Here at Blue House Books, we strive to carry diverse titles all year round, but during these important cultural celebrations, we bring extra attention to relevant authors and stories. While it may seem obvious that nonfiction books on history or social science are a great way to learn, some people don’t realize just how much they’re learning by reading novels. You may have picked up a book just because it’s the latest New York Times bestseller without realizing that what you’re actually reading is an in-depth look into other cultures and stories that you don’t directly relate to. The characters may be fictional, but oftentimes the feelings, actions, histories are someone’s reality.
Whether it be a memoir, history book, or novel, I hope you will choose to pick up a book by a Black author this month. For some of you, this is a no-brainer and they are reading a story they relate to. For others like myself, it’s a great way to learn about someone else’s story that I will never experience directly. Sometimes it can be uncomfortable to talk about race or people with different backgrounds or lifestyles than yours, and books are a great way to get answers to questions you may not know who or how to ask. When reading You’ll Never Believe What Happened to Lacey by Amber Ruffin and Lacey Lamar, I learned how difficult it is for Black women in the medical world and how they are often misdiagnosed or not properly cared for at all (this was only one of many stories but I remember this one stuck out to me). In Maame by Jessica George, I learned about the harsh responsibilities of Ghanaian women in familial caregiving roles, but also found myself relating to some of the experiences of the main character Maddie, like the horrors of dating in the 21st century.
I hope you will choose to use cultural and commemorative holidays as a way to pick up books that are outside your everyday experiences so you can learn about those different than you and biome a more empathetic citizen! Here are a few monthly celebrations that we follow at Blue House Books. There are definitely more than what I’m listing here, so be sure to check out this guide for inspiration when picking out a new book:
February – Black History Month
March – Women’s History Month
April – National Poetry Month
May – Asian American and Pacific Islander Heritage Month
June – LGTBQ+ Pride Month
July – Disability Pride Month
September – National Hispanic Heritage Month (September 15 to October 15)
November – American Indian Heritage Month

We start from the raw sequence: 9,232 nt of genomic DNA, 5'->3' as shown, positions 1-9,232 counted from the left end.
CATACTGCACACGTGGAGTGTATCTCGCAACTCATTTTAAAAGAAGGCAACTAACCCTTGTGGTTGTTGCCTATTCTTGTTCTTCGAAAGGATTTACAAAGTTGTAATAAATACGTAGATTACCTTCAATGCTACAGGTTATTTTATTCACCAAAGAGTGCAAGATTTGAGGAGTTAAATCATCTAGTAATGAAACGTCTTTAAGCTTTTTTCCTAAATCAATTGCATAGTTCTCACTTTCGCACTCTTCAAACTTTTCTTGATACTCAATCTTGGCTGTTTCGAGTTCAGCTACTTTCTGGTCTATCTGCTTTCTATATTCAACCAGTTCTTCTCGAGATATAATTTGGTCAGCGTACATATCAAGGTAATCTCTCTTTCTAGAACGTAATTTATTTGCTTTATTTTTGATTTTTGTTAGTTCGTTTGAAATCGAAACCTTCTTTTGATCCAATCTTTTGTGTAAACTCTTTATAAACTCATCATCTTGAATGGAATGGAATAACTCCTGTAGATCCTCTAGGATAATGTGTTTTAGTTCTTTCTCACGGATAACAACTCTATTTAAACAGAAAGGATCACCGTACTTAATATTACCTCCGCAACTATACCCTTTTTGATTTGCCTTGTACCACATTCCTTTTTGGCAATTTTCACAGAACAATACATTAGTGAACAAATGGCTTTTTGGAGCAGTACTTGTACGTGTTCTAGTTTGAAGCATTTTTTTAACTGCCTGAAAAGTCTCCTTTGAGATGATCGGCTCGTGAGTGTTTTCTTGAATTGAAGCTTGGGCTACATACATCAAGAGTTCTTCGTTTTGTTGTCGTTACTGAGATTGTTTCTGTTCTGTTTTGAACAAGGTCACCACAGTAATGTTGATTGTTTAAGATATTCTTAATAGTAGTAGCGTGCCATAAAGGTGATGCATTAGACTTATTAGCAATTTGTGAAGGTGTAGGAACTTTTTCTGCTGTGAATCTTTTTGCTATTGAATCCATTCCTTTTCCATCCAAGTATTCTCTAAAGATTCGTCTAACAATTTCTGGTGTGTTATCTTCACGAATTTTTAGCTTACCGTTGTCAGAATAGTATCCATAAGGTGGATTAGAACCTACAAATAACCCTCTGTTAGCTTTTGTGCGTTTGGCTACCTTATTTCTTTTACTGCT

For this month’s featured review, I’m excited to tell you about Chain Gang All-Stars by Nana Kwame Adjei-Brenyah. In this novel about modern gladiators, women are forced to fight in a private prison system for the entertainment of society and for the ultimate prize: their freedom. And with it being Black History Month, I feel no shame in once again promoting BLAK Coffee and a drink from their current seasonal menu: Poetic Justice. Appropriate name for this social commentary book, don’t you think? Poet Justice is a cold chai drink with raspberry syrup and chocolate cold foam. Use this delightful drink to help you balance the gut-wrenching themes in this book that will both terrify you and keep you turning the page!
Laura Marran, a Blue House Books test reader, was lucky enough to get her hands on a copy of Chain Gang All-Stars before it was published and she has been singing her praises ever since! Here is an excerpt from her review:
The novel’s most painful jolt comes not from the graphic cruelty of a literal bloodsport, but from the crushing realization that this futuristic farce isn’t actually farce at all. America’s for-profit prison system, lust for high-stakes competition, and never-cured racism all twist into a tale of a not-too-distant dystopia that is all too real.
Throughout the chaos, Adjei-Brenyah’s writing is nothing short of amazing. He somehow imbues this brutal tale with attention to minute details which make everything feel authentic, from the anagram-laden corporate overlord structure and pervasive abuse of technology to the intersectionality of sexism and racism. The most obvious, yet difficult questions about crime, punishment, and victims are raised.
From the smallest details to universal truths of human nature, the author deftly ties his futuristic novel to the past and, sadly, the present. Read Chain Gang All-Stars. It’s not just a book, it’s a deep, dark, truthful mirror.